The 2013 Fight of the Year, as voted by The Ring magazine and the Boxing Writers Association of America, will live in the memories and be rewatched for decades to come. ‘The Siberian Rocky’ really lived up to his nickname and is a man who looks back extremely proudly on his career. He once said “boxing saved my life”, it didn’t just save his life, it gave him a purpose, it created a legacy and most importantly it fulfilled Provodnikov and his ambitions.

“It is important to me that I am a guy from a small Siberian village. And he achieved all this. So everything in your life can be changed if you want.

“Everyone has their own way, but I fulfilled the goals that I had. I became the World champion and achieved what I wanted. Yes, perhaps I did not have huge ambitions, there were no global goals to become the best of the best. The goal was one, to feed the family. And I did it. Now boxing has faded into the background for me.”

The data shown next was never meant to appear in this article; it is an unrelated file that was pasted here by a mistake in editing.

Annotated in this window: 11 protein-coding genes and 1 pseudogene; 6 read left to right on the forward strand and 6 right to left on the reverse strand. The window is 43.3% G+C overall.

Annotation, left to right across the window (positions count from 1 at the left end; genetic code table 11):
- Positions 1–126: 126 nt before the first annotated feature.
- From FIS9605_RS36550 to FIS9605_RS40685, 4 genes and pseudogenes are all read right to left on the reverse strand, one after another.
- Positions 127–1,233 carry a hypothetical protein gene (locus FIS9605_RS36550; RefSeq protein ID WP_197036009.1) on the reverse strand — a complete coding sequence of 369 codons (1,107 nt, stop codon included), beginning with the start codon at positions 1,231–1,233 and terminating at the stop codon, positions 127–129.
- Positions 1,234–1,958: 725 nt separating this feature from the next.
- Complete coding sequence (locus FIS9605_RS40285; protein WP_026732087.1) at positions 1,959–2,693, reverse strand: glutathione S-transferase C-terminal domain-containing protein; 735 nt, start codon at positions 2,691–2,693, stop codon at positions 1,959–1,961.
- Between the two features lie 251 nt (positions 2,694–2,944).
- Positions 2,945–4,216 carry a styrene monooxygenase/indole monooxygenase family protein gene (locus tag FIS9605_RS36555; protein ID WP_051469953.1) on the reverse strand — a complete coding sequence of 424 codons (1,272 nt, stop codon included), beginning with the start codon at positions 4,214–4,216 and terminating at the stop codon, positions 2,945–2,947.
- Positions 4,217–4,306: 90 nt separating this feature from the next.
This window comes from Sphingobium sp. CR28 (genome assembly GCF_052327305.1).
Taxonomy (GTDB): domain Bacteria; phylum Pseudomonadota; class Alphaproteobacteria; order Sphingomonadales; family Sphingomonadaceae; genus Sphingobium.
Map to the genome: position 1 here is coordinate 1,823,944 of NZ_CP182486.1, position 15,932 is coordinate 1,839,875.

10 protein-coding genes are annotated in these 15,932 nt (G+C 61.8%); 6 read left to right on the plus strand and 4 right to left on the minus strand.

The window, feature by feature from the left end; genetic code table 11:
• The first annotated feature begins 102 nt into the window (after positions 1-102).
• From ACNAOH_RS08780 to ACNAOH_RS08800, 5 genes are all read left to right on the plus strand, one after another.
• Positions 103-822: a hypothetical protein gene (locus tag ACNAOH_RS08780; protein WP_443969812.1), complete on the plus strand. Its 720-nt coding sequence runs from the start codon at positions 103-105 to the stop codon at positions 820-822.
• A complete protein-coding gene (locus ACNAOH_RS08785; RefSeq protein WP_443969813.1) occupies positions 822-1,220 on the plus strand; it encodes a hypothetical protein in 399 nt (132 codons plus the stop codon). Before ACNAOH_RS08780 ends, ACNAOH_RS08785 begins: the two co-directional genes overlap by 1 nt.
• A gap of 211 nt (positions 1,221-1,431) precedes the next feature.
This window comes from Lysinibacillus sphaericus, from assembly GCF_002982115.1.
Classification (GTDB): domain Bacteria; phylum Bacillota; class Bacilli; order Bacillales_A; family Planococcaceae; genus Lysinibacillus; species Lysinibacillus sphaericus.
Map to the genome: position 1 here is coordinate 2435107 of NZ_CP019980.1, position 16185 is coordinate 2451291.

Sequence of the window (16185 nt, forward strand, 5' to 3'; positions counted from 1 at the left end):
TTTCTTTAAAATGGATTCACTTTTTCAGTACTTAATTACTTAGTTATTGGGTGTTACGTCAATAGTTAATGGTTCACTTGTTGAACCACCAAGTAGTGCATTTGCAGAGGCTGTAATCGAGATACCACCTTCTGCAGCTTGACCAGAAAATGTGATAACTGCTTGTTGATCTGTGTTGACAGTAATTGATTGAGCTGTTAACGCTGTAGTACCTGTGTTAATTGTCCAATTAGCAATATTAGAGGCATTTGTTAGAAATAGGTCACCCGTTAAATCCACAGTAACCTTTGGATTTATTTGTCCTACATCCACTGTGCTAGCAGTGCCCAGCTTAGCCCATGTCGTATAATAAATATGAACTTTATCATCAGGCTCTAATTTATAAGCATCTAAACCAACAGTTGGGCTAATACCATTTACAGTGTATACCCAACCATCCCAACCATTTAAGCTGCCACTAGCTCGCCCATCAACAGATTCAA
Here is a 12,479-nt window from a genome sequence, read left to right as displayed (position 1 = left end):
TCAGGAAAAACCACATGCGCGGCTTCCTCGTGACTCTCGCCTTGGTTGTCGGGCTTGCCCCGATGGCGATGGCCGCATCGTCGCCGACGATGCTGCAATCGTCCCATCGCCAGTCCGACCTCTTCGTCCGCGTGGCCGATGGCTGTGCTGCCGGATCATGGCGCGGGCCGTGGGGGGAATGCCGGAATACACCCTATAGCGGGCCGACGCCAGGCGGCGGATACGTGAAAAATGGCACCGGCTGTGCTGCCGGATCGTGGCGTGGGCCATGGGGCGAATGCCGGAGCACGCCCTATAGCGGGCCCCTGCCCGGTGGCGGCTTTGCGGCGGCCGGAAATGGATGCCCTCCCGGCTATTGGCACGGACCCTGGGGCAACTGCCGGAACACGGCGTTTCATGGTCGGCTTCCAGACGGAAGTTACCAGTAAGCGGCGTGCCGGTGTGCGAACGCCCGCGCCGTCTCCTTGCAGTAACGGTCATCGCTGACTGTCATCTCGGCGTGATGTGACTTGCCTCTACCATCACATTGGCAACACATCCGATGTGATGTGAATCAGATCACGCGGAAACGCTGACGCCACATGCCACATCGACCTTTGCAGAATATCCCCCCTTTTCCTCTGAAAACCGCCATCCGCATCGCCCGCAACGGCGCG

Provodnikov wearing his war wounds of his battle against John Molina. Photo Credit: Sky Sports
Provodnikov wearing his war wounds of his battle against John Molina. Photo Credit: Sky Sports

“I would not change anything. I am grateful for everything in my career and life, for the victories that I had, but I am more grateful for the defeats that I had since it was they that made me stronger and tempered my character.”

Finally, Provodnikov added; “I try to devote all my free time to my family, on August 9, I had a son and I try to spend a lot of time with him and if to summarise everything, today I am absolutely happy.”